In July 2020, I received an email from an Alexander Werner, who introduced himself as a managing partner at Wilson Energy Consultants, an “experienced investment fund and asset management firm, specializing in renewable energy, based both in London and Doha.” His company, he wrote, was interested in renewable-energy projects in Eastern Europe. Yet, before moving ahead, they sought to gain “a deeper understanding of the current geopolitical and economical status of the region.”
I am not asked to do consulting work often, but there was nothing extraordinary about the request since I had written and spoken a lot about the region. Somewhat confusingly, search results for “Wilson Energy Consultants” overlapped with the similarly named but unrelated, Wilson Energy Group based in New York City. Werner’s company had a seemingly legitimate though not overly informative website. Perhaps my two Skype calls with my new acquaintance should have struck me as a bit off. Speaking with a noticeable German accent, Werner insisted from the outset that I turn on my camera. Unshaven, working from home on a somewhat lazy July day, I was reluctant. “I’m old-school,” he quipped. “I like to talk to people face to face.”
The conversation that ensued did not tip me off, either. The talk turned quickly to Hungary and my interlocutor kept asking suggestively phrased questions—about the EU’s double standards in treating the Hungarian government, about how reality must surely be different from the picture presented in Western liberal media, and so forth. I did wonder about Werner’s own media diet; I suspected I had on my hands a reader of Germany’s right-wing Junge Freiheit, but I engaged with him patiently. Some weeks after another unmemorable (to me, anyway) Skype call to clarify the outline of my presentation, I checked in with Werner as we had not agreed on an exact date for my talk. He apologized, saying that they had to put their Eastern European projects on hold due to the pandemic, and I promptly forgot about the whole affair.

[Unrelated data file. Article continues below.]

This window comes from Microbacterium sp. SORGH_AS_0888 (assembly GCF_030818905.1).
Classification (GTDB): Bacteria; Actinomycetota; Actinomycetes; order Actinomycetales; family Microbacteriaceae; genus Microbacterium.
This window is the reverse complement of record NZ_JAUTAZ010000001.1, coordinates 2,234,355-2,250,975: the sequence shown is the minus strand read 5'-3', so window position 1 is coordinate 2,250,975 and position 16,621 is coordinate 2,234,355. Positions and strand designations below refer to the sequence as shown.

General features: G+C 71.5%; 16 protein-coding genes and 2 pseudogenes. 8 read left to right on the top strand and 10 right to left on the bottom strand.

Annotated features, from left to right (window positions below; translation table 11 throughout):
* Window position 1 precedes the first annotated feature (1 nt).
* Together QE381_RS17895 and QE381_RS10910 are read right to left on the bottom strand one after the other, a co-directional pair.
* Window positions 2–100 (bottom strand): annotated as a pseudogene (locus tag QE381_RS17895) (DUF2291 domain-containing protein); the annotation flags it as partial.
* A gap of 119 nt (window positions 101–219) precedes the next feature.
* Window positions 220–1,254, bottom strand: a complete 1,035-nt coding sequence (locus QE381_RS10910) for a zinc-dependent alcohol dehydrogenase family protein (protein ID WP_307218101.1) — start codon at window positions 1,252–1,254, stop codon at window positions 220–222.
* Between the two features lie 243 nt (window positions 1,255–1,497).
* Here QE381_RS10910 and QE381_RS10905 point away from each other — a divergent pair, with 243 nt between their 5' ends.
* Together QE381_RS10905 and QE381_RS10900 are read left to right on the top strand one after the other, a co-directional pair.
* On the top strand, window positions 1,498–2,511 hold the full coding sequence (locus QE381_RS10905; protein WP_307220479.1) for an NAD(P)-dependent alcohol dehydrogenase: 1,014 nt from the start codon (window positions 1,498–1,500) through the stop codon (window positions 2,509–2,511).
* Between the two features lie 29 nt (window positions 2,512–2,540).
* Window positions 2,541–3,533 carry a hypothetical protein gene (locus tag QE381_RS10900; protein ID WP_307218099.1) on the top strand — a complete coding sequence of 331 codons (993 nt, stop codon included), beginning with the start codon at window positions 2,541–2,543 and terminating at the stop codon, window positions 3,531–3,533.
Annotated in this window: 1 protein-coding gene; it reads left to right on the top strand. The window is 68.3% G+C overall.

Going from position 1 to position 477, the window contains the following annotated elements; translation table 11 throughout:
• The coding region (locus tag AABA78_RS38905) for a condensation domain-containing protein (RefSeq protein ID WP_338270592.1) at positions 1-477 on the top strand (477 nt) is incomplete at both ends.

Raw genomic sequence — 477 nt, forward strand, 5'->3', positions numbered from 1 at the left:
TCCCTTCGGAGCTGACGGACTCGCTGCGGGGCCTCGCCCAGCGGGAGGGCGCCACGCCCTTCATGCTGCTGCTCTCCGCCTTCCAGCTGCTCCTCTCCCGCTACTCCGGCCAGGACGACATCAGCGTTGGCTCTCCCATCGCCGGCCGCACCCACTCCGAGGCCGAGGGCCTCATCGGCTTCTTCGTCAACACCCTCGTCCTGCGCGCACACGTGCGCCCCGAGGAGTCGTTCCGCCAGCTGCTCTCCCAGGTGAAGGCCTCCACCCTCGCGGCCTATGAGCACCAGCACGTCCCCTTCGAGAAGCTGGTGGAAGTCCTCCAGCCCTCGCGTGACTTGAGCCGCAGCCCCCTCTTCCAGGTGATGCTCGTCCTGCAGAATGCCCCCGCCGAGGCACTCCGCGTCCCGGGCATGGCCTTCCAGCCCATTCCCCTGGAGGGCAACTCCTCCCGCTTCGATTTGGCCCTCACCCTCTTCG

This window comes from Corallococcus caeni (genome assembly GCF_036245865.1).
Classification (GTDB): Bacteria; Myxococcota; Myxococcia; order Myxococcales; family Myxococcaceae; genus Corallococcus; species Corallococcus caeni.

Fast-forward to last Monday, when I woke up to some rumpus in my Twitter mentions and messages. With the help of Google Translate, I saw Hungary’s largest pro-government newspaper, Magyar Nemzet, had published an article about the shocking double standards of Viktor Orbán’s critics, quoting me, of all people, and displaying two short webcam-recorded clips of me. In one, I was talking about problems of rule of law plaguing other Eastern European countries, such as Slovakia or Bulgaria, which attract less attention in Brussels. In the other, I said that if Orbán is defeated in the 2022 election, there will be a sigh of relief in Brussels. These two banal observations were a proof of “unjustified discrimination” against Hungary, the paper noted. After a moment of confusion, everything clicked. Oh Werner, you cheeky monkey, you didn’t tell me you were recording!
Shortly thereafter—if I may borrow a turn of phrase from Steve Bannon—the zone was flooded with shit. Orbán’s spokesman, Zoltán Kovács was tweeting away, and even published a post of his own on a government website. The same day, Magyar Nemzet ran another piece, titled “Dalibor Rohac and what is behind him,” which tried, strangely, to link my previous employer, the libertarian Cato Institute, with George Soros. Elsewhere the paper noted that that “not one stone in America was left untouched in [my] effort to overthrow the Hungarian government.” The English-language Budapest Times piled on, claiming the videos were “irrefutable evidence” of double standards against Hungary.
On the evening news, the pro-government Hír TV, the leading news channel in the country, dedicated an 8-minute segment to me, with a member of the Hungarian parliament from Orbán’s coalition, Hajnalka Juhász, commenting in the studio on my supposed transgressions. Over the weekend, the opposition’s leader, Péter Márki-Zay, who also stated that the EU would be relieved to see Orbán go, was accused of “echoing” my views, supposedly tarnishing him by the connection with a reprobate like me.
The “Wilson Energy Consultants” homepage has disappeared from the internet—though Google still has a cached version—and its U.K. phone number directs one to a Sky TV subscription center.